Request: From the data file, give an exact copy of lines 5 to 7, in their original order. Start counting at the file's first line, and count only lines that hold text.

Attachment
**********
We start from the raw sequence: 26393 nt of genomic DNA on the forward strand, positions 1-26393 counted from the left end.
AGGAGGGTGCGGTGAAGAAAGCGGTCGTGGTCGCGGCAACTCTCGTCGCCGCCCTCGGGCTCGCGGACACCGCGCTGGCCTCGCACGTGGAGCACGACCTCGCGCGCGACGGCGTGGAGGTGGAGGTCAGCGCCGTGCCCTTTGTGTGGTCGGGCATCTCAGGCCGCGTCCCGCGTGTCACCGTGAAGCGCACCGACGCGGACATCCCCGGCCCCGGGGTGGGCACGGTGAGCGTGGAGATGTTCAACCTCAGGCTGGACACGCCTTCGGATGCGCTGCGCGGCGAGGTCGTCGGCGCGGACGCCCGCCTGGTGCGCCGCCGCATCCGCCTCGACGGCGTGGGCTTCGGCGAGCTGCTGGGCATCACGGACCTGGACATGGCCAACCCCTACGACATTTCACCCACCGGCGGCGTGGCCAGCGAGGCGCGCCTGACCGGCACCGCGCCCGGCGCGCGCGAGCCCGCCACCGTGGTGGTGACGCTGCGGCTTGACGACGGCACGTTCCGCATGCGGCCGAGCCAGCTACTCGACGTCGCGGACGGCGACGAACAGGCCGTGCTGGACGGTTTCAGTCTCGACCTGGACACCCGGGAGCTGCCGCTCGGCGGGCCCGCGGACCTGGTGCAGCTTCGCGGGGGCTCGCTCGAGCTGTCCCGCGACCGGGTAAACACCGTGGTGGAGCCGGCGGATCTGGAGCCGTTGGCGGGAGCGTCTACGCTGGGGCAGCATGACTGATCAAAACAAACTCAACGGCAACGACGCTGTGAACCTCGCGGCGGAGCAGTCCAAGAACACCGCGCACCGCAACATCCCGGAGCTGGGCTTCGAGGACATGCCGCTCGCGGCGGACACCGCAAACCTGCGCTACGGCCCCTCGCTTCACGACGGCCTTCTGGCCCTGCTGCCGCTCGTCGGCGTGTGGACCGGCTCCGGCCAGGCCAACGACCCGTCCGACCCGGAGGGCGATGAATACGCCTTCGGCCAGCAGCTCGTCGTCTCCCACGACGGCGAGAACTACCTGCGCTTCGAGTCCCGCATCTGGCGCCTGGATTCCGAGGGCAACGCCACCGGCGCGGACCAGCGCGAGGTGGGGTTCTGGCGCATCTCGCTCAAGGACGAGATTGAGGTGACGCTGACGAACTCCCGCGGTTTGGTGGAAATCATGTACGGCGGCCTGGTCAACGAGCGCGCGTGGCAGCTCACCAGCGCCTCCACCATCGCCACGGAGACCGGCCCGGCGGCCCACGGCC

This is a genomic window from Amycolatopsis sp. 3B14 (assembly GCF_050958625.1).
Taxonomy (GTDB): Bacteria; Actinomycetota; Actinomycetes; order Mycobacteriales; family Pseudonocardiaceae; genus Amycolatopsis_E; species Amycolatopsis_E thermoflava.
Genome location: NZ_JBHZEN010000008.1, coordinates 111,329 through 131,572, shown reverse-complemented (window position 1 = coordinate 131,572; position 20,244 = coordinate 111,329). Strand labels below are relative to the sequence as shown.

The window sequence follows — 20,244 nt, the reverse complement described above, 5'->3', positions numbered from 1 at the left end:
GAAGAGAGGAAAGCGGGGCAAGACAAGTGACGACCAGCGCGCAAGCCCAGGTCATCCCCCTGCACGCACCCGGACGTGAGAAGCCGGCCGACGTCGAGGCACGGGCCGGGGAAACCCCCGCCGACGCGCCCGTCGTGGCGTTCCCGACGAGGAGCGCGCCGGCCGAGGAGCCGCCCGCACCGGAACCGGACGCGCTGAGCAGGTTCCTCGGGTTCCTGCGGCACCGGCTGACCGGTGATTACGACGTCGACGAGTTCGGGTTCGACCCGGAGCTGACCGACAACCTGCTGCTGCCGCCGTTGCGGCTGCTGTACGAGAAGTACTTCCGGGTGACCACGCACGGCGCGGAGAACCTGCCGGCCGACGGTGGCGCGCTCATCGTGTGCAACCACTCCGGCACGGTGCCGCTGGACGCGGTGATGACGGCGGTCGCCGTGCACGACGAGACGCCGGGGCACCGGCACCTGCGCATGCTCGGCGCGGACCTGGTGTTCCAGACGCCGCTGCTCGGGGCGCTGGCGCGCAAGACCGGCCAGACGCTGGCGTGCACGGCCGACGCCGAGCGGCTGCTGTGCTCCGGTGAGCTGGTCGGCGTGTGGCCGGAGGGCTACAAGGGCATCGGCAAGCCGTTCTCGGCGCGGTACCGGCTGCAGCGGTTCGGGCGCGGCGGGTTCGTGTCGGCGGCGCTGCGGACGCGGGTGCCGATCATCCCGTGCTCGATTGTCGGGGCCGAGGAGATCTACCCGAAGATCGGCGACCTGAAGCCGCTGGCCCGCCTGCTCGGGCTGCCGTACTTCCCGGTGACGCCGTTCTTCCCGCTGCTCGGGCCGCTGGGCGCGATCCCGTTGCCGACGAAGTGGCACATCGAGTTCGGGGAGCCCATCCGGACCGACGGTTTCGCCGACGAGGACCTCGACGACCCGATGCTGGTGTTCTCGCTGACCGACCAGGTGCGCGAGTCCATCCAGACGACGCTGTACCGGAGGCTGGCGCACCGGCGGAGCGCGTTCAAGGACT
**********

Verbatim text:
Genome location: NZ_JBHZEN010000008.1, coordinates 111,329 through 131,572, shown reverse-complemented (window position 1 = coordinate 131,572; position 20,244 = coordinate 111,329). Strand labels below are relative to the sequence as shown.

The window sequence follows — 20,244 nt, the reverse complement described above, 5'->3', positions numbered from 1 at the left end:
GAAGAGAGGAAAGCGGGGCAAGACAAGTGACGACCAGCGCGCAAGCCCAGGTCATCCCCCTGCACGCACCCGGACGTGAGAAGCCGGCCGACGTCGAGGCACGGGCCGGGGAAACCCCCGCCGACGCGCCCGTCGTGGCGTTCCCGACGAGGAGCGCGCCGGCCGAGGAGCCGCCCGCACCGGAACCGGACGCGCTGAGCAGGTTCCTCGGGTTCCTGCGGCACCGGCTGACCGGTGATTACGACGTCGACGAGTTCGGGTTCGACCCGGAGCTGACCGACAACCTGCTGCTGCCGCCGTTGCGGCTGCTGTACGAGAAGTACTTCCGGGTGACCACGCACGGCGCGGAGAACCTGCCGGCCGACGGTGGCGCGCTCATCGTGTGCAACCACTCCGGCACGGTGCCGCTGGACGCGGTGATGACGGCGGTCGCCGTGCACGACGAGACGCCGGGGCACCGGCACCTGCGCATGCTCGGCGCGGACCTGGTGTTCCAGACGCCGCTGCTCGGGGCGCTGGCGCGCAAGACCGGCCAGACGCTGGCGTGCACGGCCGACGCCGAGCGGCTGCTGTGCTCCGGTGAGCTGGTCGGCGTGTGGCCGGAGGGCTACAAGGGCATCGGCAAGCCGTTCTCGGCGCGGTACCGGCTGCAGCGGTTCGGGCGCGGCGGGTTCGTGTCGGCGGCGCTGCGGACGCGGGTGCCGATCATCCCGTGCTCGATTGTCGGGGCCGAGGAGATCTACCCGAAGATCGGCGACCTGAAGCCGCTGGCCCGCCTGCTCGGGCTGCCGTACTTCCCGGTGACGCCGTTCTTCCCGCTGCTCGGGCCGCTGGGCGCGATCCCGTTGCCGACGAAGTGGCACATCGAGTTCGGGGAGCCCATCCGGACCGACGGTTTCGCCGACGAGGACCTCGACGACCCGATGCTGGTGTTCTCGCTGACCGACCAGGTGCGCGAGTCCATCCAGACGACGCTGTACCGGAGGCTGGCGCACCGGCGGAGCGCGTTCAAGGACT